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Nickson, Toledo Cathedral: Building Histories in Medieval Castile (Lincoln)

  • 12 Dec 2016 12:50 PM
    Message # 4455487
    Janna Bianchini (Administrator)

    Tom Nickson, Toledo Cathedral: Building Histories in Medieval Castile, (University Park, PA: Pennsylvania State University, 2015), 304 and xvii pages, 141 figures, 3 tables. ISBN: 978-0271066455.

    Reviewed by Kyle Lincoln, Kalamazoo College

    It is hard to imagine a more daunting subject than the soaring heights of the cathedral sitting on Plaza del Ayuntamiento in Toledo. A project could easily tackle smaller facets of the history of Toledo and still make a considerable impact on historical scholarship and the study of medieval Iberia. In his 2015 volume, Tom Nickson presents not only a history of the cathedral’s stones, chapels, or façades—targets at which more traditional art or architectural histories might safely aim—but a kind of living history of the cathedral, its construction, and the themes and trends to which it responded and which it helped to shape. In this regard, the book feels intellectually weightier than its 320-or-so page length, and its bibliography (27 pages of nearly ten-by-ten-inch square and three columns wide) betrays both the breadth and depth of Nickson’s task. In all, Toledo Cathedral: Building Histories in Medieval Castile is a subtle, thought-provoking, and careful project that argues for a more comprehensive and complex understanding of the process of cathedral building (and its inherent components), while demonstrating that such a project is not only feasible but contributes greatly to historical understanding of the ways in which cathedrals came to be.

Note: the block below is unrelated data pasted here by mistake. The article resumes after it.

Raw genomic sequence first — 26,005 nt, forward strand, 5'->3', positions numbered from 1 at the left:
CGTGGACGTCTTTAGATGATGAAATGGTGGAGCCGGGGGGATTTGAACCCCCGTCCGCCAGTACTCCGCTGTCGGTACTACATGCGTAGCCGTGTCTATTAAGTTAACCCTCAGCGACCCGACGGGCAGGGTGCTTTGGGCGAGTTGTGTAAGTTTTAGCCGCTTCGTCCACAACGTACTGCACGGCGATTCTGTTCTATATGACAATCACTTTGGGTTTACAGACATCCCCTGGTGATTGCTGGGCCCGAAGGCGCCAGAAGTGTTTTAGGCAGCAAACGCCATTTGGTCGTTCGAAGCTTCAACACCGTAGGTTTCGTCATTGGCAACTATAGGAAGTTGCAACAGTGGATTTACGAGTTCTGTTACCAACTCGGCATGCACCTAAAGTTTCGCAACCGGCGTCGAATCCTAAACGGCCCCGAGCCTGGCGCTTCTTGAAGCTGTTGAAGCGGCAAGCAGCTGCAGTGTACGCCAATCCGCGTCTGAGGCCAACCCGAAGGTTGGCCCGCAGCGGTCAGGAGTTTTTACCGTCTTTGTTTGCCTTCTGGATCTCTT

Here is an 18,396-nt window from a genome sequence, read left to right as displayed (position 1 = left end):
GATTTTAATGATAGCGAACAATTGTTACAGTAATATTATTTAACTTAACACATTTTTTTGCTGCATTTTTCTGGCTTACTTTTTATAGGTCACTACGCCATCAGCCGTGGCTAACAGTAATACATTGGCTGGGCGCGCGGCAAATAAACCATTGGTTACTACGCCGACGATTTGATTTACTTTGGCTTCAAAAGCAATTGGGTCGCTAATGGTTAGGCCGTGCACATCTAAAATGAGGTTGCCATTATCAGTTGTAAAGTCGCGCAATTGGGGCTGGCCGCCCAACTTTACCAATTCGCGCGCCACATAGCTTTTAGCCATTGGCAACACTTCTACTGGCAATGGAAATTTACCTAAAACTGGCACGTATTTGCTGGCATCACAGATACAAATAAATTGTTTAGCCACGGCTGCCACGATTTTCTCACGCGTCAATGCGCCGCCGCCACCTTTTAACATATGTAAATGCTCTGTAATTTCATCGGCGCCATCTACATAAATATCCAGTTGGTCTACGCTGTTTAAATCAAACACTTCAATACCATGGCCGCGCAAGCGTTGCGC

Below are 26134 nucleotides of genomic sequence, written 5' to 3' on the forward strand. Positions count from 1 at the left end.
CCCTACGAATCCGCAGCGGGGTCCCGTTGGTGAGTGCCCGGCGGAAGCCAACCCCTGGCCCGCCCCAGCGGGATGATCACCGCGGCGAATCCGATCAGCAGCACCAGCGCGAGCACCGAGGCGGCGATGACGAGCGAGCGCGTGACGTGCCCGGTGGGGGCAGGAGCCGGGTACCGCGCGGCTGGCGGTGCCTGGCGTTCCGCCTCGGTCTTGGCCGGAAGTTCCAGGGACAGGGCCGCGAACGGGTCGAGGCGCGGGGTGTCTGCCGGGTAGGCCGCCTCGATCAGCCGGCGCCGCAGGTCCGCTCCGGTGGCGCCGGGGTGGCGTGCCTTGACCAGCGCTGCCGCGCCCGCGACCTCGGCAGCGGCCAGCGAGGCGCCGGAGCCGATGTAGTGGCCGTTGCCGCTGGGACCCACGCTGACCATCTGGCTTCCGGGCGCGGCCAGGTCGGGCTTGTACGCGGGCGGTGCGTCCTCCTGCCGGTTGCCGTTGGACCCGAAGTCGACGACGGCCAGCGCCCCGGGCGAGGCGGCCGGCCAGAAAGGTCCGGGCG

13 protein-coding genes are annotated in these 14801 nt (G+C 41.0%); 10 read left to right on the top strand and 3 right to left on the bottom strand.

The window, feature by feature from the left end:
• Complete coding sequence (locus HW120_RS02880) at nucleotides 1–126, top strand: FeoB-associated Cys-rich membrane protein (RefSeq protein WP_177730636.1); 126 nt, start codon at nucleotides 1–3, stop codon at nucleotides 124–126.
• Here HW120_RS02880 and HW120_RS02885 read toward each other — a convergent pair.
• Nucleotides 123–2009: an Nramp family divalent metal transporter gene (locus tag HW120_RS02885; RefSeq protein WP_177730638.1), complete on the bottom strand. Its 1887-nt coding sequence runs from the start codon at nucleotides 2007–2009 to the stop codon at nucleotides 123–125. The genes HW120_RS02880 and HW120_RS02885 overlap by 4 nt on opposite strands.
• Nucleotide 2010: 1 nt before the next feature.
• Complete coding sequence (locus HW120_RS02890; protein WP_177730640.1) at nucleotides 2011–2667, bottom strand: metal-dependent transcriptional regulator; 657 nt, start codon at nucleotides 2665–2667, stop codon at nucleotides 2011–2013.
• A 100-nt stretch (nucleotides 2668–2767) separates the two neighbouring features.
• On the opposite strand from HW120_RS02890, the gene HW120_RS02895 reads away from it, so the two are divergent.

The three parts of Toledo Cathedral cover an array of topics as varied as the evidence they draw from—a fact for which Nickson deserves considerable credit. The introduction of the volume examines the “fit” of Toledo into larger discourses about pan-European trends and the problems with previous interpretations of the cathedral as an aberration or anachronism. In this respect, the introduction sits apart from the rest of the work, which is focused more on particular details than on the wider argument. The first part of the volume examines the ways in which Toledo simultaneously existed both “on the edge [and] at the center” (as the title of the first part’s only chapter suggests) prior to the new construction projects that culminated in the present Gothic edifice. If the first part’s task is to lay out the cathedral’s complex past before construction began on the new Gothic form, the second part’s goal is to examine, across four chapters, the ways in which Toledo’s cathedral developed structurally and came to cover as much intellectual and architectural territory as the archbishops who ruled there. By examining the evolution of the structure in part two, Nickson is able, in the third and final part, to demonstrate how it responded to, engaged with, and shaped the historical trends of its period. Distilling the weight of the volume into a paragraph, however, does not do Nickson’s work justice.